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Article
October 2, 1926

THE EFFECT OF ULTRAVIOLET IRRADIATION ON THE HEALTH OF A GROUP OF INFANTS

JAMA. 1926;87(14):1114-1117. doi:10.1001/jama.1926.02680140032008
Abstract

The importance of sunlight for the welfare of the infant and the growing child has only recently been recognized. The favorable effect is ascribed chiefly, if not altogether, to the ultraviolet or invisible rays. As Hess1 recently has pointed out, these radiations constitute less than 1 per cent of the total solar spectrum and it is therefore all the more remarkable that they should prove to be the factor essential to normal growth of the child.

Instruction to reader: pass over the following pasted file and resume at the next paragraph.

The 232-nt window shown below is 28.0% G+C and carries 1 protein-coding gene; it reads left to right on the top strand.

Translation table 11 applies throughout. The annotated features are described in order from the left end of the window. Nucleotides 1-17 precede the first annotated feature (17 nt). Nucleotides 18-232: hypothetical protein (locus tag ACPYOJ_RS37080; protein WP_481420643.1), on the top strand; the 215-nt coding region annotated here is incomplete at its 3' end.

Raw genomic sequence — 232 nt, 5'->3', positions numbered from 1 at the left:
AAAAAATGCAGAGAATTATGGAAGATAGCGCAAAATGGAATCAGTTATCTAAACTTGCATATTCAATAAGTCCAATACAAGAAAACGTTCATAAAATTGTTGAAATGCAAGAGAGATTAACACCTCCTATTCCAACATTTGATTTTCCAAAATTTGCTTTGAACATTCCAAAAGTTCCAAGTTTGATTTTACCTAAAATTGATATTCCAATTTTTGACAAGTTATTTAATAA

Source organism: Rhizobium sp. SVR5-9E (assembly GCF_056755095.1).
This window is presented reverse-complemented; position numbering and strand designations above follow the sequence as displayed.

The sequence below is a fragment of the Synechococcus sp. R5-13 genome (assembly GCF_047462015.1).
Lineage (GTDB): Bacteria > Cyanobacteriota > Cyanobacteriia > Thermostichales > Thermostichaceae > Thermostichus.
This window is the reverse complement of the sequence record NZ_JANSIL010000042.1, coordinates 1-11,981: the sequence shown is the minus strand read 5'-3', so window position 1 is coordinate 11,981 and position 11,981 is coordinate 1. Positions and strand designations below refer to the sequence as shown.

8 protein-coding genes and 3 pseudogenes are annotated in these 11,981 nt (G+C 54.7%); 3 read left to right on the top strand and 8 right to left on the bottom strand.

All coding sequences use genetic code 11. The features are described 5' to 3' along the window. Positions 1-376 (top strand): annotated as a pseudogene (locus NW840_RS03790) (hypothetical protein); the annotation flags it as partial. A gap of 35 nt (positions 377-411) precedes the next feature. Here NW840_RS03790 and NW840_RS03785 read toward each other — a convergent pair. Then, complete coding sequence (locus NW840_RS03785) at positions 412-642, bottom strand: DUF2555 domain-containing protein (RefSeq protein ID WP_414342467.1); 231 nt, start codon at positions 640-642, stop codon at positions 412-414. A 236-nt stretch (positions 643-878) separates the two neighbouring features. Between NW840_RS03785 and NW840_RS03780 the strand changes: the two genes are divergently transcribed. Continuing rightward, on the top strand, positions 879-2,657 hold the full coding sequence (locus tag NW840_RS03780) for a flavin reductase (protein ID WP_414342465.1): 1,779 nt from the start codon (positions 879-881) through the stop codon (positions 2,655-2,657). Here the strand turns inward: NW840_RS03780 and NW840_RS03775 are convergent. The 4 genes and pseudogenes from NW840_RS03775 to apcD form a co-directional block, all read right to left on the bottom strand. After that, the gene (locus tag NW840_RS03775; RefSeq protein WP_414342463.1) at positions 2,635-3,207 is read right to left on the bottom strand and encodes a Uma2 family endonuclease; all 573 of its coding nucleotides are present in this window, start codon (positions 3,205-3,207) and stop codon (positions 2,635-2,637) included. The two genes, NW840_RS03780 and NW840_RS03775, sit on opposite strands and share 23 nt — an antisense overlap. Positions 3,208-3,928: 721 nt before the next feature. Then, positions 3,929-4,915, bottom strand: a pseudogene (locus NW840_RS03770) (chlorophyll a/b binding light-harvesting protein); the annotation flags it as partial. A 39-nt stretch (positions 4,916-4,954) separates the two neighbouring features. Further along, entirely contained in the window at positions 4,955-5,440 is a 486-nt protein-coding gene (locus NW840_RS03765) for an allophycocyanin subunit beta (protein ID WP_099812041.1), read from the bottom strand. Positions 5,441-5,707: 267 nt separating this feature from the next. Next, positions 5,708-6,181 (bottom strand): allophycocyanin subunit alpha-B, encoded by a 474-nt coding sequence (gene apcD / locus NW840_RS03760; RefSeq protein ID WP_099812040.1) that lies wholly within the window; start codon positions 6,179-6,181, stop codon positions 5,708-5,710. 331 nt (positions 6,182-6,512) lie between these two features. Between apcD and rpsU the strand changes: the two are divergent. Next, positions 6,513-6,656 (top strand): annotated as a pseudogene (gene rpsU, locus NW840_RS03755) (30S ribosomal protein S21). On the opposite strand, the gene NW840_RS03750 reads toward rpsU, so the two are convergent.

The effect of the ultraviolet rays in rickets in infants and animals has been investigated by many workers in this country and abroad. It has been shown objectively by means of chemical analysis of the blood and the roentgen rays that infantile rickets comes about largely from a lack of the ultraviolet solar rays and can be prevented and cured by such radiations.

Recently, Eidinow 2 reported an increase of the normal bactericidal

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